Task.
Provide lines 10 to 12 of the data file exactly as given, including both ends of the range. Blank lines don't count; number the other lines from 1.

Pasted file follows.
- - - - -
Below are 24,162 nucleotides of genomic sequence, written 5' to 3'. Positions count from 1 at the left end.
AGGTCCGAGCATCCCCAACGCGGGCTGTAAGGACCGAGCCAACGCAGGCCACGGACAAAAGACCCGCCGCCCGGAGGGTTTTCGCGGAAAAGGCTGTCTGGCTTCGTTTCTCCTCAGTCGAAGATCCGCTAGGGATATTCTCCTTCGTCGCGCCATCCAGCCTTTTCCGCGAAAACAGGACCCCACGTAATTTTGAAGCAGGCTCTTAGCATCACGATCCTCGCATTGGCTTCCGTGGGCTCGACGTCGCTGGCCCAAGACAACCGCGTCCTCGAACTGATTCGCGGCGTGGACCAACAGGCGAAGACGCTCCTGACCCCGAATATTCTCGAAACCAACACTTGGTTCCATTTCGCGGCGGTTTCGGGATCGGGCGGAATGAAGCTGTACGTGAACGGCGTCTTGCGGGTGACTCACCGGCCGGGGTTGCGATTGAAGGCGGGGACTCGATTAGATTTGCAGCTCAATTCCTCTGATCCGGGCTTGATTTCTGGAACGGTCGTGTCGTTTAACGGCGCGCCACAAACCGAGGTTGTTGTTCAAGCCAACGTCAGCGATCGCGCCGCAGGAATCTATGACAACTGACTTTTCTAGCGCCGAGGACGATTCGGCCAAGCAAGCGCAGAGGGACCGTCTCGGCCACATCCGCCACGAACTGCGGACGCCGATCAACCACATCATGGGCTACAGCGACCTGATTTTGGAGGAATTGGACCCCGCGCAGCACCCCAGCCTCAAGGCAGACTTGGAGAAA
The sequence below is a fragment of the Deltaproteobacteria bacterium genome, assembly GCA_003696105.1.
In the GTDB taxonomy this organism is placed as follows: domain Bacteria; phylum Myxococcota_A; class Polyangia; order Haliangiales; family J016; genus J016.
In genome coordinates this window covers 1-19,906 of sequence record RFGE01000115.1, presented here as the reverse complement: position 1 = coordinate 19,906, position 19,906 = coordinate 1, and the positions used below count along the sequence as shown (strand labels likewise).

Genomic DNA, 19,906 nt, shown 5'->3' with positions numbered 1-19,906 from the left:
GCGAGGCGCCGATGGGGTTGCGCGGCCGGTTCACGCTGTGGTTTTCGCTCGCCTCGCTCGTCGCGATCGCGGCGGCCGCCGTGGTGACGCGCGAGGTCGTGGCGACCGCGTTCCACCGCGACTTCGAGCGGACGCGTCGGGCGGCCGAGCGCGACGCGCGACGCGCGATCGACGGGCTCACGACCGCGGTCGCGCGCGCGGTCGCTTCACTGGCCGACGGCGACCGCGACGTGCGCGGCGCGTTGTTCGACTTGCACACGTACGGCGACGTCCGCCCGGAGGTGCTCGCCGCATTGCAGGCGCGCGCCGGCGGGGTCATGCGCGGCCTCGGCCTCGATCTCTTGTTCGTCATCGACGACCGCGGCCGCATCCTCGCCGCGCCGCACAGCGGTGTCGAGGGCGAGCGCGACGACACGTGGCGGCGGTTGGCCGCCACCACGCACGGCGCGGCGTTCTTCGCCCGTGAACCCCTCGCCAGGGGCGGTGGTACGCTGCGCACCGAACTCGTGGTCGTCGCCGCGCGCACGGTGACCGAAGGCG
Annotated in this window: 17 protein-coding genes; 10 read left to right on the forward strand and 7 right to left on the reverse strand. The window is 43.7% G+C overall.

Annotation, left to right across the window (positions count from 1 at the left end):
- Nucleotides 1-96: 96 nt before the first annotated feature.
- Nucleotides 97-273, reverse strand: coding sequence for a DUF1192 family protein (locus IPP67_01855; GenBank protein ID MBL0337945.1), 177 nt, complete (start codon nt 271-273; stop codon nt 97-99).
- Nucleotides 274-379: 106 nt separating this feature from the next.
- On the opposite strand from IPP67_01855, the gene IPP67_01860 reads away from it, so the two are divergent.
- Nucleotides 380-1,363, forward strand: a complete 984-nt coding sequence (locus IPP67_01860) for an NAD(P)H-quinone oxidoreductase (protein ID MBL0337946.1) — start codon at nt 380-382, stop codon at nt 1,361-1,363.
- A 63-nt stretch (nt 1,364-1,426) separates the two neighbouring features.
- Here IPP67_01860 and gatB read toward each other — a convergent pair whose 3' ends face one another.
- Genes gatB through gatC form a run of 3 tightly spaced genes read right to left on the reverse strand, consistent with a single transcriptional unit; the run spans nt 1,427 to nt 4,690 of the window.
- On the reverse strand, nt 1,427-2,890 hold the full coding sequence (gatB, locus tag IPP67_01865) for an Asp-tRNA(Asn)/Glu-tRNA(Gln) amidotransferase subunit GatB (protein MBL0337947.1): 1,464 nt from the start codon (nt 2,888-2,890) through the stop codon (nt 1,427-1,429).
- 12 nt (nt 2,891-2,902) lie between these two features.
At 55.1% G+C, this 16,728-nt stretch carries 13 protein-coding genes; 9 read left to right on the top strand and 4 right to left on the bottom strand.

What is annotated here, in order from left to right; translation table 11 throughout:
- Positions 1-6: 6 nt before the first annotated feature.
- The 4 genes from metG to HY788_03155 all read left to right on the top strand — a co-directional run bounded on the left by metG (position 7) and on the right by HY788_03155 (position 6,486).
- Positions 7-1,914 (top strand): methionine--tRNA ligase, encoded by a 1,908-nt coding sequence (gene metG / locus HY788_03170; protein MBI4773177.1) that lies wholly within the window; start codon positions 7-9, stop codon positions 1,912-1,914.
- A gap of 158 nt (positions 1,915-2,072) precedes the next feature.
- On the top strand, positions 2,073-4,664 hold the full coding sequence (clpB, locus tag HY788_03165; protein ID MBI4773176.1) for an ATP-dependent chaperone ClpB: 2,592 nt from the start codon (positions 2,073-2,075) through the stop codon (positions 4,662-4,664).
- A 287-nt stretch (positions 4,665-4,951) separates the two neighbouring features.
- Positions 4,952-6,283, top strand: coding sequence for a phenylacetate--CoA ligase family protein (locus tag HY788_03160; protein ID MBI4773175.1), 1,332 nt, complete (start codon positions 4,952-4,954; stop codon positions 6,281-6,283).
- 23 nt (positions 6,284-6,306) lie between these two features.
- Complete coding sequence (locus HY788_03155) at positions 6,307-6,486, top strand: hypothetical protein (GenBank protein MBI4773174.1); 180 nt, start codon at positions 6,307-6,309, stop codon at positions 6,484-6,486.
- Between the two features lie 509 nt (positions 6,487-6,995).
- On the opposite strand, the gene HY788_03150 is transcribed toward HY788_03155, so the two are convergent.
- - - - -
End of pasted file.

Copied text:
- Nucleotides 1-96: 96 nt before the first annotated feature.
- Nucleotides 97-273, reverse strand: coding sequence for a DUF1192 family protein (locus IPP67_01855; GenBank protein ID MBL0337945.1), 177 nt, complete (start codon nt 271-273; stop codon nt 97-99).
- Nucleotides 274-379: 106 nt separating this feature from the next.